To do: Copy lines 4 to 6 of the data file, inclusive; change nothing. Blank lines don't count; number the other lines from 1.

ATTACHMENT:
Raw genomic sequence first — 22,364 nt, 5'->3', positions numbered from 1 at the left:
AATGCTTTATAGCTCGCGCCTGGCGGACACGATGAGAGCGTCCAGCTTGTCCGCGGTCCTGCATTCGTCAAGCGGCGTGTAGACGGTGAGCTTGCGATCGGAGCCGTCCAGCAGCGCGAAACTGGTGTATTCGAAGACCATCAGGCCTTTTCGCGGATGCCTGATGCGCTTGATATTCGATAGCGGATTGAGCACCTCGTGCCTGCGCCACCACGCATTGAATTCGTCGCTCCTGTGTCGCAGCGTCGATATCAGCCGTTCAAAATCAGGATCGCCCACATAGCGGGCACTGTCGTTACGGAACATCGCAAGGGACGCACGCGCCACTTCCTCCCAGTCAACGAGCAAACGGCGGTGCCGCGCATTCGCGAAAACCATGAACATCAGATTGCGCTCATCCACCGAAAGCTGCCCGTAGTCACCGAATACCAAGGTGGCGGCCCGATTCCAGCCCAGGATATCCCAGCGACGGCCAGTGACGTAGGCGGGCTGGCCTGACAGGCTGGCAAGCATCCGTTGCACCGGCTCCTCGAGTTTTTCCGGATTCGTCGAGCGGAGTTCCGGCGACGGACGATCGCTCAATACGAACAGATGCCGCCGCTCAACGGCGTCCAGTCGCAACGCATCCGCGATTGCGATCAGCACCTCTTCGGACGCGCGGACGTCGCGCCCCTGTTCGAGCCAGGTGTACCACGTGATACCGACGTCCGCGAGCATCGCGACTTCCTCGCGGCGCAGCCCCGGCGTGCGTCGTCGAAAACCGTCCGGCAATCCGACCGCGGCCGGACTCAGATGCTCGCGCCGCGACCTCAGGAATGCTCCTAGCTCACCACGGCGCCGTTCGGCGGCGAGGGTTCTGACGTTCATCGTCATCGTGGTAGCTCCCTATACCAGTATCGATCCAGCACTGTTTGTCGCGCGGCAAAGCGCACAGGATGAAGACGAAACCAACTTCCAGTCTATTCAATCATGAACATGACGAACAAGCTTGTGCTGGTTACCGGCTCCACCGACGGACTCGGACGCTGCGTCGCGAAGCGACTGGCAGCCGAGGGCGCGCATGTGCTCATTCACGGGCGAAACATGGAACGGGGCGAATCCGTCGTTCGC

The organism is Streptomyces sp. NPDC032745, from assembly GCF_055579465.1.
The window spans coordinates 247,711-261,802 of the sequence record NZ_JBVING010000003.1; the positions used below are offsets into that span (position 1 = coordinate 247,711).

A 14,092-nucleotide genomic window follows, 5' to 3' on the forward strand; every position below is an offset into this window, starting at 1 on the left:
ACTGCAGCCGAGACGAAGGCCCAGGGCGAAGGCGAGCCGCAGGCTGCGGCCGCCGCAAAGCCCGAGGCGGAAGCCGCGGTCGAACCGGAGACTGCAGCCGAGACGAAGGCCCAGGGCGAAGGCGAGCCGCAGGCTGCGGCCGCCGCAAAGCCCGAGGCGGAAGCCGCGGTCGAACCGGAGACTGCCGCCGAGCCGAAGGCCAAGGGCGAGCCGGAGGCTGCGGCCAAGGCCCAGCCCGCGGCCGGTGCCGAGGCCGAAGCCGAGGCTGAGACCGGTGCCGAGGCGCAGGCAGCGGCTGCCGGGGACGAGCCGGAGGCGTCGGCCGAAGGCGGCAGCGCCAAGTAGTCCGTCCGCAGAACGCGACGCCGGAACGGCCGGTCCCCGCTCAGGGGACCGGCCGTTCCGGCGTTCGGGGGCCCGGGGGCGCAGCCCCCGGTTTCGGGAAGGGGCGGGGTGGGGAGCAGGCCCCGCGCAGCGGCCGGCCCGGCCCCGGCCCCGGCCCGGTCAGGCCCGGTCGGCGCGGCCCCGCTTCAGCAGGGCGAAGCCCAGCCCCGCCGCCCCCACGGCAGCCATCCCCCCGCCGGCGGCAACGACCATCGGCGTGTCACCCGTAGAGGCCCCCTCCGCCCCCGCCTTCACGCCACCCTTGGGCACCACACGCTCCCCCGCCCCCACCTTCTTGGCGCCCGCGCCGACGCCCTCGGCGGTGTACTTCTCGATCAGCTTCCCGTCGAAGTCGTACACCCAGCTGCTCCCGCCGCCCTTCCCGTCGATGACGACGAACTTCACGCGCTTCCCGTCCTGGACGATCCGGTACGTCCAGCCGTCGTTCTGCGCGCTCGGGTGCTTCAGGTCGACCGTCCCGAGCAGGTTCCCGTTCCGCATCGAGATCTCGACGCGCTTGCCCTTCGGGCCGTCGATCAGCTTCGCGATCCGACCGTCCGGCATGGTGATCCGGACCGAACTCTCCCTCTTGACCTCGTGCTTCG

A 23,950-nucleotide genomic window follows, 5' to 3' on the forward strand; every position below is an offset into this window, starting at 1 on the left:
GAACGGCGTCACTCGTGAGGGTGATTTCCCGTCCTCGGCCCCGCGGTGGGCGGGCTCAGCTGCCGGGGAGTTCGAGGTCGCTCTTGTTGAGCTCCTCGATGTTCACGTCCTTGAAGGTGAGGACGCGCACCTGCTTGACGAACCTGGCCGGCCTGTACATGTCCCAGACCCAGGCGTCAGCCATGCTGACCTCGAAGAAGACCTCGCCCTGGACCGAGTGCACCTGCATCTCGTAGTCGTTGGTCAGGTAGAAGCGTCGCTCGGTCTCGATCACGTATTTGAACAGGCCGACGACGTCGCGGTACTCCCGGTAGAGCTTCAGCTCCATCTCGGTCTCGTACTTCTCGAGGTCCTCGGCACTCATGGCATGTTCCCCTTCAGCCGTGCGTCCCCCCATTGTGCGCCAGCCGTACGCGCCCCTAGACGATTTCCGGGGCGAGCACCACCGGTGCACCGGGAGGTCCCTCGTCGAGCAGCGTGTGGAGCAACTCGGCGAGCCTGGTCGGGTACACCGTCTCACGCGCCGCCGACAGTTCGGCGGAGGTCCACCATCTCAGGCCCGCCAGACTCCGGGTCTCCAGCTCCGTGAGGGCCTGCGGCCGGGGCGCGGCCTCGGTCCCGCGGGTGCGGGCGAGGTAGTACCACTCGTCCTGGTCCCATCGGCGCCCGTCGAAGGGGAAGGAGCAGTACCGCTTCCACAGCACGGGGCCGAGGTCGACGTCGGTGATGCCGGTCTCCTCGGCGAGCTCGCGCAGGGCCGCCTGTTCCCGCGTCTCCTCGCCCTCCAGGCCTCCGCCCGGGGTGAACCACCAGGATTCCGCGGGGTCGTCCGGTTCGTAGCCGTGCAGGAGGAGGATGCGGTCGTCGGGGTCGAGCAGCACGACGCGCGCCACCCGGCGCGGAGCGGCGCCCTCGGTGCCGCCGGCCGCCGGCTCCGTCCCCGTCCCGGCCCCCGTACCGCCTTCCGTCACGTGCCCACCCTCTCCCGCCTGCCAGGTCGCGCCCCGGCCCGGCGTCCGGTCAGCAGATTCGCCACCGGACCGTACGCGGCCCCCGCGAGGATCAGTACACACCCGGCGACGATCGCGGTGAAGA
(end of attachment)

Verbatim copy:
The window spans coordinates 247,711-261,802 of the sequence record NZ_JBVING010000003.1; the positions used below are offsets into that span (position 1 = coordinate 247,711).

A 14,092-nucleotide genomic window follows, 5' to 3' on the forward strand; every position below is an offset into this window, starting at 1 on the left:
ACTGCAGCCGAGACGAAGGCCCAGGGCGAAGGCGAGCCGCAGGCTGCGGCCGCCGCAAAGCCCGAGGCGGAAGCCGCGGTCGAACCGGAGACTGCAGCCGAGACGAAGGCCCAGGGCGAAGGCGAGCCGCAGGCTGCGGCCGCCGCAAAGCCCGAGGCGGAAGCCGCGGTCGAACCGGAGACTGCCGCCGAGCCGAAGGCCAAGGGCGAGCCGGAGGCTGCGGCCAAGGCCCAGCCCGCGGCCGGTGCCGAGGCCGAAGCCGAGGCTGAGACCGGTGCCGAGGCGCAGGCAGCGGCTGCCGGGGACGAGCCGGAGGCGTCGGCCGAAGGCGGCAGCGCCAAGTAGTCCGTCCGCAGAACGCGACGCCGGAACGGCCGGTCCCCGCTCAGGGGACCGGCCGTTCCGGCGTTCGGGGGCCCGGGGGCGCAGCCCCCGGTTTCGGGAAGGGGCGGGGTGGGGAGCAGGCCCCGCGCAGCGGCCGGCCCGGCCCCGGCCCCGGCCCGGTCAGGCCCGGTCGGCGCGGCCCCGCTTCAGCAGGGCGAAGCCCAGCCCCGCCGCCCCCACGGCAGCCATCCCCCCGCCGGCGGCAACGACCATCGGCGTGTCACCCGTAGAGGCCCCCTCCGCCCCCGCCTTCACGCCACCCTTGGGCACCACACGCTCCCCCGCCCCCACCTTCTTGGCGCCCGCGCCGACGCCCTCGGCGGTGTACTTCTCGATCAGCTTCCCGTCGAAGTCGTACACCCAGCTGCTCCCGCCGCCCTTCCCGTCGATGACGACGAACTTCACGCGCTTCCCGTCCTGGACGATCCGGTACGTCCAGCCGTCGTTCTGCGCGCTCGGGTGCTTCAGGTCGACCGTCCCGAGCAGGTTCCCGTTCCGCATCGAGATCTCGACGCGCTTGCCCTTCGGGCCGTCGATCAGCTTCGCGATCCGACCGTCCGGCATGGTGATCCGGACCGAACTCTCCCTCTTGACCTCGTGCTTCG